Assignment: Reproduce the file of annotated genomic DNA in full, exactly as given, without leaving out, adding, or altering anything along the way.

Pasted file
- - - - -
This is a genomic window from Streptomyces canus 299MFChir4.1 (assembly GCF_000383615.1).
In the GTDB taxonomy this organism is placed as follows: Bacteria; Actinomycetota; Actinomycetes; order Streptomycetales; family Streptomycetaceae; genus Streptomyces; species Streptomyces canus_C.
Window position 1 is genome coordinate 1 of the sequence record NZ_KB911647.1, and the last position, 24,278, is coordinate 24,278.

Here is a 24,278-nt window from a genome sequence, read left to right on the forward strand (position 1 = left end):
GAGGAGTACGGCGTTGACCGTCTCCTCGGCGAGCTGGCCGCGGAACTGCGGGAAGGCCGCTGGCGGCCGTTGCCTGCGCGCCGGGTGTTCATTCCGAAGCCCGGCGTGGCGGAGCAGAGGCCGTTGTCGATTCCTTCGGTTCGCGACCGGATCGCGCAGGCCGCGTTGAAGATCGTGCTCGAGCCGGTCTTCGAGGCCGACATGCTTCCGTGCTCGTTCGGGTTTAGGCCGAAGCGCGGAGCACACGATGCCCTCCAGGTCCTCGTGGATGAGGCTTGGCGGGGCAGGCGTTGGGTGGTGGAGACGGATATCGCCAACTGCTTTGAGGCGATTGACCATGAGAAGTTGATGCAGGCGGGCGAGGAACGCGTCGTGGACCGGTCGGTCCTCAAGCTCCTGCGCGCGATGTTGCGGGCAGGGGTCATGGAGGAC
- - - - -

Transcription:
This is a genomic window from Streptomyces canus 299MFChir4.1 (assembly GCF_000383615.1).
In the GTDB taxonomy this organism is placed as follows: Bacteria; Actinomycetota; Actinomycetes; order Streptomycetales; family Streptomycetaceae; genus Streptomyces; species Streptomyces canus_C.
Window position 1 is genome coordinate 1 of the sequence record NZ_KB911647.1, and the last position, 24,278, is coordinate 24,278.

Here is a 24,278-nt window from a genome sequence, read left to right on the forward strand (position 1 = left end):
GAGGAGTACGGCGTTGACCGTCTCCTCGGCGAGCTGGCCGCGGAACTGCGGGAAGGCCGCTGGCGGCCGTTGCCTGCGCGCCGGGTGTTCATTCCGAAGCCCGGCGTGGCGGAGCAGAGGCCGTTGTCGATTCCTTCGGTTCGCGACCGGATCGCGCAGGCCGCGTTGAAGATCGTGCTCGAGCCGGTCTTCGAGGCCGACATGCTTCCGTGCTCGTTCGGGTTTAGGCCGAAGCGCGGAGCACACGATGCCCTCCAGGTCCTCGTGGATGAGGCTTGGCGGGGCAGGCGTTGGGTGGTGGAGACGGATATCGCCAACTGCTTTGAGGCGATTGACCATGAGAAGTTGATGCAGGCGGGCGAGGAACGCGTCGTGGACCGGTCGGTCCTCAAGCTCCTGCGCGCGATGTTGCGGGCAGGGGTCATGGAGGAC